That drive was essentially two plays.
The first is good coverage but a better catch. The second is a blown coverage, which plagued them all night. Dalton Keene had 5 catches for 73 yards and 3 TDs. He had 4 catches for 27 yards coming into the game. Here’s another one. Also no one on him.
Both of these are plays in which Miami brings pressure up the middle. It’s impossible to know if somebody lost him or if he was simply left alone, but Tanner Cowley has picked up his game the past few weeks, so look for him on similar plays.
That first play from the Hokies is single coverage on the outside for the Canes. They use a lot of single coverage, which has always been a staple of Miami defense because they always have good DBs. This year, there’s Trajan Bandy at CB (third team All-ACC last year), but the rest of the unit is young and untested. Bandy is a ballhawk who picked off three passes last year and also recovered two fumbles. But he can be beaten with double moves, as he looks to make the big play.
The Wahoo WRs were fantastic against Notre Dame’s single coverage, with both Dubois and Reed going for over 100 yards on 9 catches apiece. Miami’s DBs are not better than Notre Dame’s, so if Perkins has time to throw, look for another big game from the WR duo.
The rest of Miami’s defense is a veteran unit. All three starting LBs are seniors, led by Shaquille Quarterman, who is the best player on this defense (and maybe team). He was a top recruit and first-team All-ACC last year. He’s started 44 straight games.
The DL rotates a number of guys, but the starters include three juniors and a senior. That rotation includes freshman Gregory Rousseau, their leader with 4 sacks.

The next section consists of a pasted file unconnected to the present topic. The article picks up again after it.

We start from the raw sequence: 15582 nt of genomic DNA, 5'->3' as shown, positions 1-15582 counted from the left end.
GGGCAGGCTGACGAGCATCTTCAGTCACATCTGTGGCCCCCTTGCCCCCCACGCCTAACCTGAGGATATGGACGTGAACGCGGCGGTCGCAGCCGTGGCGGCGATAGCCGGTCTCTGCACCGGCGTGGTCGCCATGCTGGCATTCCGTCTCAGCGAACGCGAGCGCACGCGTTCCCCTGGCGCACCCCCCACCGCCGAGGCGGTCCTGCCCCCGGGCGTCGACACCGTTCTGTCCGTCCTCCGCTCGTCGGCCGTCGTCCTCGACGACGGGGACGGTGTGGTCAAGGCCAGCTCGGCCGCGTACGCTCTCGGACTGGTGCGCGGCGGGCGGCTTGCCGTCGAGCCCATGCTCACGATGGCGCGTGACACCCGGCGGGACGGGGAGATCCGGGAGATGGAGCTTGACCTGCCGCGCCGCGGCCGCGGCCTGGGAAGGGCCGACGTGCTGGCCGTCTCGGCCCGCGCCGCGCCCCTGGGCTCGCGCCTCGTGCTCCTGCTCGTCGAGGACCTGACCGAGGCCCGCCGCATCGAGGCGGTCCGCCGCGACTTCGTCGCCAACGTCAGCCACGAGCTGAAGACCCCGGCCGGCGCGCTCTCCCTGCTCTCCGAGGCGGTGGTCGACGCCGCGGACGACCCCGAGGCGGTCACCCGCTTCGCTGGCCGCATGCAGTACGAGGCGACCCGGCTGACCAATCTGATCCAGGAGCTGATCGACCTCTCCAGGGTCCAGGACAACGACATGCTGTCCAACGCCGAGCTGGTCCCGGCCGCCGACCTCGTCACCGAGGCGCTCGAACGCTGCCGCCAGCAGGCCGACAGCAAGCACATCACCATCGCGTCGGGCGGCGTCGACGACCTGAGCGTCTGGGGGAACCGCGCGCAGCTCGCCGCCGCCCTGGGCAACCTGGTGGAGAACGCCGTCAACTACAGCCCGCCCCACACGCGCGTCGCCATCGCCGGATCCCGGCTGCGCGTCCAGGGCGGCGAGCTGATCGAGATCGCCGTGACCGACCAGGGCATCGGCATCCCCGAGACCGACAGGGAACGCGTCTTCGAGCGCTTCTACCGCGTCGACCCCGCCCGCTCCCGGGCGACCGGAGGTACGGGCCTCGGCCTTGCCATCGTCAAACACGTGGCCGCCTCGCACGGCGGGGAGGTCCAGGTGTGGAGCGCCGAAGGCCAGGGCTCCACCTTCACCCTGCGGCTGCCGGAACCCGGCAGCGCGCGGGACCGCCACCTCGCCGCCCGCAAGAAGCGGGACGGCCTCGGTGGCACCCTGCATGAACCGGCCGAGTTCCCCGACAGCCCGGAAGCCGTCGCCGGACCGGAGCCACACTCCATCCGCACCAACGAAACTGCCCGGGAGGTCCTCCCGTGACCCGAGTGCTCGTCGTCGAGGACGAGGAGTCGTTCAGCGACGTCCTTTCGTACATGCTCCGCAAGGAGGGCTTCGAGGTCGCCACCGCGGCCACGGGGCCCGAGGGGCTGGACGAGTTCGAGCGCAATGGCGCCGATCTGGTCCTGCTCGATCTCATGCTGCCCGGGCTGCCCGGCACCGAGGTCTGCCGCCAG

The key for the Hoos is the OL. This isn’t exactly a new idea. If they play like they did against Notre Dame, the Hoos have little chance on offense. But if they improve, even just a little bit, there should be chances for Perkins to make plays down the field. If the OL improves enough to run on the nation’s #15 run defense, that would be amazing.
#UVA coach Bronco Mendenhall said he anticipates expanding the role of true freshman RB Mike Hollins.— Mike Barber (@RTD_MikeBarber) October 7, 2019
Wayne Taulapapa is a very good all-around back. He can block, he can catch and he has good vision. He doesn’t have the speed or power than Hollins has. Fans have been clamoring for more Hollins since he ran all over William and Mary, and may get their wish. But without improved run blocking, it won’t matter who’s back there.
Despite all of Miami’s high-level recruits, they simply haven’t been very good for most of this year. They’ve looked good in stretches, but the whole product has been missing. You could say the same about Virginia’s offense, but the Wahoo defense has been consistently outstanding.
The two OLs are big keys. Again, that probably isn’t groundbreaking. It’s true about most games, but in this case, both OLs have been bad. Whichever one comes out and performs better likely win the game.
If this game was in Charlottesville, with the crowd behind the Hoos, I think they’d win. But in Miami, and perhaps a bit flat early on off the bye week, there’s too much going against the Hoos. I hope I’m wrong.
Prediction: Miami 21, Virginia 17 (My record this season: 5-0)